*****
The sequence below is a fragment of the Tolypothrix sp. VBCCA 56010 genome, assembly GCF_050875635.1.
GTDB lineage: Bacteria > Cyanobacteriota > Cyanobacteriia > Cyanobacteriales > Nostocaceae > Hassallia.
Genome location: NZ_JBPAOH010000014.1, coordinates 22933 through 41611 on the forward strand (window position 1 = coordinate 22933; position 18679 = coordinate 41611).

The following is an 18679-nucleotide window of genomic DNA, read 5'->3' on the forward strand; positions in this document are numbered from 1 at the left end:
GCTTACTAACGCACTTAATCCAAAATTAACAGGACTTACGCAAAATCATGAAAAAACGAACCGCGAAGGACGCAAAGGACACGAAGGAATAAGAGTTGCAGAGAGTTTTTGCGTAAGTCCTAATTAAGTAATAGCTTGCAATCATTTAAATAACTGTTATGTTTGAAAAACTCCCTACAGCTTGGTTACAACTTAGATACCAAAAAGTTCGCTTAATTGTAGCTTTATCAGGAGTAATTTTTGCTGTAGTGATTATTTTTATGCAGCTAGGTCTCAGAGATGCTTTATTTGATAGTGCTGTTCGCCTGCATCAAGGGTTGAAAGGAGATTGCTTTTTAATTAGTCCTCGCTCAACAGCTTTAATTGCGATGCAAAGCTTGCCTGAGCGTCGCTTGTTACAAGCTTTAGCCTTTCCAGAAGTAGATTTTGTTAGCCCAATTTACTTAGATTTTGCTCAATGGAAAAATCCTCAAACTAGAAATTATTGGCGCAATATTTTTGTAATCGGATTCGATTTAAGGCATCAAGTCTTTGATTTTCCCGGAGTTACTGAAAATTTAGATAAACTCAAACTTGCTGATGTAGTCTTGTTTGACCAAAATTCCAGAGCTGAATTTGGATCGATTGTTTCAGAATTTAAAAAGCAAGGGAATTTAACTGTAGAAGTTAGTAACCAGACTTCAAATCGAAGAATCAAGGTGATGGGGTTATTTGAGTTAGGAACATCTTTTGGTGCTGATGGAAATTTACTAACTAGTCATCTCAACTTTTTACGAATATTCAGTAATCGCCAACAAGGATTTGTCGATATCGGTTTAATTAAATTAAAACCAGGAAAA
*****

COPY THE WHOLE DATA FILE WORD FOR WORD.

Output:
The sequence below is a fragment of the Tolypothrix sp. VBCCA 56010 genome, assembly GCF_050875635.1.
GTDB lineage: Bacteria > Cyanobacteriota > Cyanobacteriia > Cyanobacteriales > Nostocaceae > Hassallia.
Genome location: NZ_JBPAOH010000014.1, coordinates 22933 through 41611 on the forward strand (window position 1 = coordinate 22933; position 18679 = coordinate 41611).

The following is an 18679-nucleotide window of genomic DNA, read 5'->3' on the forward strand; positions in this document are numbered from 1 at the left end:
GCTTACTAACGCACTTAATCCAAAATTAACAGGACTTACGCAAAATCATGAAAAAACGAACCGCGAAGGACGCAAAGGACACGAAGGAATAAGAGTTGCAGAGAGTTTTTGCGTAAGTCCTAATTAAGTAATAGCTTGCAATCATTTAAATAACTGTTATGTTTGAAAAACTCCCTACAGCTTGGTTACAACTTAGATACCAAAAAGTTCGCTTAATTGTAGCTTTATCAGGAGTAATTTTTGCTGTAGTGATTATTTTTATGCAGCTAGGTCTCAGAGATGCTTTATTTGATAGTGCTGTTCGCCTGCATCAAGGGTTGAAAGGAGATTGCTTTTTAATTAGTCCTCGCTCAACAGCTTTAATTGCGATGCAAAGCTTGCCTGAGCGTCGCTTGTTACAAGCTTTAGCCTTTCCAGAAGTAGATTTTGTTAGCCCAATTTACTTAGATTTTGCTCAATGGAAAAATCCTCAAACTAGAAATTATTGGCGCAATATTTTTGTAATCGGATTCGATTTAAGGCATCAAGTCTTTGATTTTCCCGGAGTTACTGAAAATTTAGATAAACTCAAACTTGCTGATGTAGTCTTGTTTGACCAAAATTCCAGAGCTGAATTTGGATCGATTGTTTCAGAATTTAAAAAGCAAGGGAATTTAACTGTAGAAGTTAGTAACCAGACTTCAAATCGAAGAATCAAGGTGATGGGGTTATTTGAGTTAGGAACATCTTTTGGTGCTGATGGAAATTTACTAACTAGTCATCTCAACTTTTTACGAATATTCAGTAATCGCCAACAAGGATTTGTCGATATCGGTTTAATTAAATTAAAACCAGGAAAA